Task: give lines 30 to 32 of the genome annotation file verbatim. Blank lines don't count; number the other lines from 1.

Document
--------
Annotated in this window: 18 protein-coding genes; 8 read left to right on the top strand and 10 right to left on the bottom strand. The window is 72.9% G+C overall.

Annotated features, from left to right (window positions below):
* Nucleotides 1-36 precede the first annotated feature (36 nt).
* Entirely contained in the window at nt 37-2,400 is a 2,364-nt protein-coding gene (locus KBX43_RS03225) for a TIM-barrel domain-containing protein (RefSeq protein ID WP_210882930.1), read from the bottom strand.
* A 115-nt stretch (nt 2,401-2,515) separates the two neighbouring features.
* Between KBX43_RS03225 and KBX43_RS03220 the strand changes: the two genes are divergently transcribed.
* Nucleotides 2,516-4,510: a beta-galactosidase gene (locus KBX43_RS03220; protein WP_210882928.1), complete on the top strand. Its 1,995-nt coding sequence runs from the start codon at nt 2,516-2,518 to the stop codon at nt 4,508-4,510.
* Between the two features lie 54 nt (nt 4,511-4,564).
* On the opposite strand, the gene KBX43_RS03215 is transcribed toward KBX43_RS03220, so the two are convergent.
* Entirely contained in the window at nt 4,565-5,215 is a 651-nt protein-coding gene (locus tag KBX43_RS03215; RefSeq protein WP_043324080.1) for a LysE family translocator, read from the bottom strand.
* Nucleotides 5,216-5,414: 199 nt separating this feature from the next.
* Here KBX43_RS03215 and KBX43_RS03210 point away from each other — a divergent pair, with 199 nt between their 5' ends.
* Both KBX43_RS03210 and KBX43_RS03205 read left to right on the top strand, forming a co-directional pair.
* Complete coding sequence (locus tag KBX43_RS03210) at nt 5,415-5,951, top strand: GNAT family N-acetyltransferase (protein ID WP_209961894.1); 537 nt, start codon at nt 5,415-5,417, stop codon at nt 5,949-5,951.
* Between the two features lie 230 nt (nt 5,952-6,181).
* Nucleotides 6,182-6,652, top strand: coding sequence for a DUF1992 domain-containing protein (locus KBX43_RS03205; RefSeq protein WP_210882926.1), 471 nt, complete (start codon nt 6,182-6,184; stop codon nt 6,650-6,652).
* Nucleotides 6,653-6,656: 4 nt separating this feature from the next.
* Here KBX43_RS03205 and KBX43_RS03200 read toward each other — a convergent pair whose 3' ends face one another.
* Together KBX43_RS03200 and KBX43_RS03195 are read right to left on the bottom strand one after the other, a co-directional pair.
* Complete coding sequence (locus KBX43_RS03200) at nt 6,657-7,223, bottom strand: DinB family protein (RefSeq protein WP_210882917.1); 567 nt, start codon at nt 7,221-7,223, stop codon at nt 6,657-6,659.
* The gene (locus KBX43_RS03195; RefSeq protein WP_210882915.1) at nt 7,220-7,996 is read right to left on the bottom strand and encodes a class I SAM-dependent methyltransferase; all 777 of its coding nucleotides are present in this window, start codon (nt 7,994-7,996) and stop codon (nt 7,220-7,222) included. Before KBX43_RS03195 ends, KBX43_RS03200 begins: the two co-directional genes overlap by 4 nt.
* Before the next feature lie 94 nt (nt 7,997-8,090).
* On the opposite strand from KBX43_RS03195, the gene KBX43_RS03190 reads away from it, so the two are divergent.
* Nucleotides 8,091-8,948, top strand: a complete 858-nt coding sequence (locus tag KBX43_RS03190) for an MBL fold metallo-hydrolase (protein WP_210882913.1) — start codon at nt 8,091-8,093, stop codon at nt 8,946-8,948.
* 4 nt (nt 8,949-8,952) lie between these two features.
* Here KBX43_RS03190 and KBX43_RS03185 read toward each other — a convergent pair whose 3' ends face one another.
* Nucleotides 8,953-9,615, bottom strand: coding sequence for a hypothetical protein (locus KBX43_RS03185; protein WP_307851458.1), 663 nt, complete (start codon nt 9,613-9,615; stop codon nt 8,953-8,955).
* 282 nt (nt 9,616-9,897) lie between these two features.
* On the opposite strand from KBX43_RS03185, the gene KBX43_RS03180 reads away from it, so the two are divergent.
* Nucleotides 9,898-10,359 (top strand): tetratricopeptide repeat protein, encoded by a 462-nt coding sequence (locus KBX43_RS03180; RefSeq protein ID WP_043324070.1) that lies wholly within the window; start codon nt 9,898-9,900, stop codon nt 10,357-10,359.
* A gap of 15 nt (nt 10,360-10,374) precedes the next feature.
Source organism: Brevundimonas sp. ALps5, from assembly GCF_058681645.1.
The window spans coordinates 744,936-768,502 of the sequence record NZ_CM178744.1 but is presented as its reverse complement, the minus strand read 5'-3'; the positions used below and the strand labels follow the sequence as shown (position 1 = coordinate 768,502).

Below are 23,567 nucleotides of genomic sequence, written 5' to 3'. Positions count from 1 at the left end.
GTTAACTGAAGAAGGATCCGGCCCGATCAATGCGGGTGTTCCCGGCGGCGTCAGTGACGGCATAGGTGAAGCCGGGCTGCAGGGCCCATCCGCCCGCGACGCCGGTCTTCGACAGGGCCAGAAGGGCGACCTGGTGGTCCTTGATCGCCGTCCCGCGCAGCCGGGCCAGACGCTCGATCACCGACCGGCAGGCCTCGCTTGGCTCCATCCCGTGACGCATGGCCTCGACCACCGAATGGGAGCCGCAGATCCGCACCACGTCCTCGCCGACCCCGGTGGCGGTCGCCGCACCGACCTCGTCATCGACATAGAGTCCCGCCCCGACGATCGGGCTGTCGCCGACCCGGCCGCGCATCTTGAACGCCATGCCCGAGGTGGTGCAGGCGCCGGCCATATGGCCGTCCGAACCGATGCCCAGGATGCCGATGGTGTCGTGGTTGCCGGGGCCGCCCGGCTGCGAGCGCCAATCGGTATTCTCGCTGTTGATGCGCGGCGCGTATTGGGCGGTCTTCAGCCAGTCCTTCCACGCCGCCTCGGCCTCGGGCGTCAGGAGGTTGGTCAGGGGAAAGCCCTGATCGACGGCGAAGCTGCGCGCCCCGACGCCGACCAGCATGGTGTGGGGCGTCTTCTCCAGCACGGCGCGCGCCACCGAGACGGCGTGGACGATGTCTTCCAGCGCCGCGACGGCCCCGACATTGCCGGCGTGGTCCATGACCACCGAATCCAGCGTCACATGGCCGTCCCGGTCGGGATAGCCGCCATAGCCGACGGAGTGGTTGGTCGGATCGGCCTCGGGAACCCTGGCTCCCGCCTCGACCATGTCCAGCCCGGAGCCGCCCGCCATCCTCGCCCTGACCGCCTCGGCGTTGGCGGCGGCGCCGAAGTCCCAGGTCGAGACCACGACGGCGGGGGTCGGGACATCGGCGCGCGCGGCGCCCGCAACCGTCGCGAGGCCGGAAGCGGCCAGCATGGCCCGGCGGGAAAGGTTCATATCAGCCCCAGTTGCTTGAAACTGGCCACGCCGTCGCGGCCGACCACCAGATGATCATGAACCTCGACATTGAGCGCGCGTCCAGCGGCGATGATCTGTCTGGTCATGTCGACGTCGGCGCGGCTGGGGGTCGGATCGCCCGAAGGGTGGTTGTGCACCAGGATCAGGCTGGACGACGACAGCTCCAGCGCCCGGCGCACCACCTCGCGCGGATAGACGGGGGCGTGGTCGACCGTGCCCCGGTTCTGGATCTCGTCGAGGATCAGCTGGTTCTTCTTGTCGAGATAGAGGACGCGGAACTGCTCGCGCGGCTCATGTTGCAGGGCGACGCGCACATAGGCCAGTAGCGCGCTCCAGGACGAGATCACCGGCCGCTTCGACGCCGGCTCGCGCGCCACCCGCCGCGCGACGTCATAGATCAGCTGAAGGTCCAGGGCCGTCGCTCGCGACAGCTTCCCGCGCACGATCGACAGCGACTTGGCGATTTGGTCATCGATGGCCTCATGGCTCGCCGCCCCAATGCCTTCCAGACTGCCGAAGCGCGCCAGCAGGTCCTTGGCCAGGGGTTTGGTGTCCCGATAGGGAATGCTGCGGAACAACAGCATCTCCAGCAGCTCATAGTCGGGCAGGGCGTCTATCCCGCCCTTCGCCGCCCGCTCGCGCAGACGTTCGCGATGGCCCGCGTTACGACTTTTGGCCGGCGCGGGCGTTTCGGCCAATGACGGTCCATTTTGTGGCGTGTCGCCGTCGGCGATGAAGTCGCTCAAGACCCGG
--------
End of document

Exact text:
* Nucleotides 9,898-10,359 (top strand): tetratricopeptide repeat protein, encoded by a 462-nt coding sequence (locus KBX43_RS03180; RefSeq protein ID WP_043324070.1) that lies wholly within the window; start codon nt 9,898-9,900, stop codon nt 10,357-10,359.
* A gap of 15 nt (nt 10,360-10,374) precedes the next feature.
Source organism: Brevundimonas sp. ALps5, from assembly GCF_058681645.1.